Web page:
The only upside I can think of is, if CLF goes bankrupt (unlikely), than the stock price for MSB should drop to less than a dollar. This would represent a great speculative buying opportunity for those willing to wait a few years for a new owner to take over and start mining again.
The iron ore industry is flawed. Competitors have developed massive new mining operations that produce iron ore for a fraction of what it costs CLF to produce their iron ore. This overcapacity has driven iron ore prices down and they will stay down for the next few years. CLF's has to deal with this issue, and its current mgt seems to not understand whats going on. That's why the share price of CLF is down and will remain down until mgt does something to deal with this overcapacity, low price issue.
The last time the mining company for MSB lands went bankrupt, I believe in the 90's, MSB stock price sank to less than a dollar. If CLF goes bankrupt, the same could happen. I don't think CLF is in danger of bankrupcy, they just need to make some major changes to the way they do business, spinoff some money losers and scale back to being a much smaller company.
Energy in general is down so this makes it a good time to take some profits off the table. Linn has been straight up since 27 without a pullback. Give it time, this too will pass. Weak hands are leaving and some others are taking profits. Linn will be in high 30's by Christmas.
The SEC found nothing wrong with Linn Energy's books. Cramer however has been barred by the SEC from trading on Wall Street. You're someone that "can't see the forest for the tree's". Tell your mom you want to put your huge profit into a new X-Box.
Obama gets the blame for a lot of what he inherited from BUSH. Total financial meltdown of the economy, from which we're still recovering. Economists estimate it will take a minimum of a decade to heal the economy and may take a generation. And when it comes to politics, its all about the economy. Forget the mess that George W. got us in with Iraq and Afganistan. Still don't know why we are fighting in Afganistan. At least with Iraq we all knew it was about oil.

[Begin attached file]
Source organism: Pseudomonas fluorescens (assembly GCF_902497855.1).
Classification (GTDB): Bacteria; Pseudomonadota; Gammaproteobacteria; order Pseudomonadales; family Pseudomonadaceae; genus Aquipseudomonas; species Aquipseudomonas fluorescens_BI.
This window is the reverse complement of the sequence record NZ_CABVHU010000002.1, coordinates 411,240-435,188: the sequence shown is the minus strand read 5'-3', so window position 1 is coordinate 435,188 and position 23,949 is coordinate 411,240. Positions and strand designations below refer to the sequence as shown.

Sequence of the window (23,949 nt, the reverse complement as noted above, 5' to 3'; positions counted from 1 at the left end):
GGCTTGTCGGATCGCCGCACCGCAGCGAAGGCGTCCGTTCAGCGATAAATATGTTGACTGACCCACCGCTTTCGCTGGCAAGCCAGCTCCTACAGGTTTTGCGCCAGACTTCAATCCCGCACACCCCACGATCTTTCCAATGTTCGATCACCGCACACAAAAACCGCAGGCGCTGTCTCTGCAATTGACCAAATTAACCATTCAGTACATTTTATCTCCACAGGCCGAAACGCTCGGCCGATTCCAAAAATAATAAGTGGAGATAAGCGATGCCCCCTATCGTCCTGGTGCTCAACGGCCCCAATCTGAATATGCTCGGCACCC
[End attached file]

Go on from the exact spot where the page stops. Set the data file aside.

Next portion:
This deal is for Siberian nat gas to China. No impact on anyone else. If the Nat Gas didn't get sold to China, there would be no other buyers because of its location. China is paying for the development of the field and infrastructure needed to transport from Siberia to China. That's how desperate China is. This nat gas will replace coal in China's energy diet. Another nail in coals coffin.
I don't think there is a more incompetent mgt team than the one currently heading CLF. Their only solution to solving CLF's problems seems to be cutting capital spending. That's it. Talk about having monkeys in charge of the zoo. I appreciate the entire industry group is down big and there is significant excess capacity right now in Iron ore, but, there are moves that CLF mgt could make. If nothing else, they could communicate. Say something, anything. They seem to be hunkered down in their bunker watching their stock options wither away. If the current CEO has no new ideas, its time for him to step aside and make way for a fresh perspective. Casablanca may not be the solution but they sure aren't the problem.
The only thing holding back the advance of civilization is organized religion. The Catholic church is strongest in the poorest parts of the world. Where people have nothing but faith to rely on. What is considered normal scientific discourse today was cause for burning people at the stake 800 years ago.
Also, what we know as the French today were relatively late arrivals in France, preceded by numerous tribes that ebbed and flowed through French history. Don't forget that Julius Caesar, during his conquest of Gaul, killed off more than half the population and burned most towns and villages to the ground. Napoleon's invasion of Russia killed off almost half of all men between the ages of 20-40 in France. The French people of today are not the French people we know from history.
BRY shareholders received LNCO stock, they are swapping out, having already made a 60% return with the acquisition. This churn will slow down eventually and the differential will narrow.
Royt had all their oil hedged at $115 through April. The hedges have now come off so their revenue is going to take a hit in May, reported in June. I'd wait before investing until you can see what effect the lower revenue is going to have. Also, their oil properties are in California and California now has water rationing, which will impact their drilling activity.
I agree, the only issue is how many shares will Lynas have when they gain profitablility ? 10,20,30 billion shares ? Its already a $0.13 share, how low can it go. And how many more shares can they sell at these prices ? 10,20,30 billion ?
Any management team that buys back shares and considers that to be the wisest use of capital should be thrown out of the offices. You could put a monkey in the CEO chair and come up with share buyback. All its good for is to maximize managements bonus packages.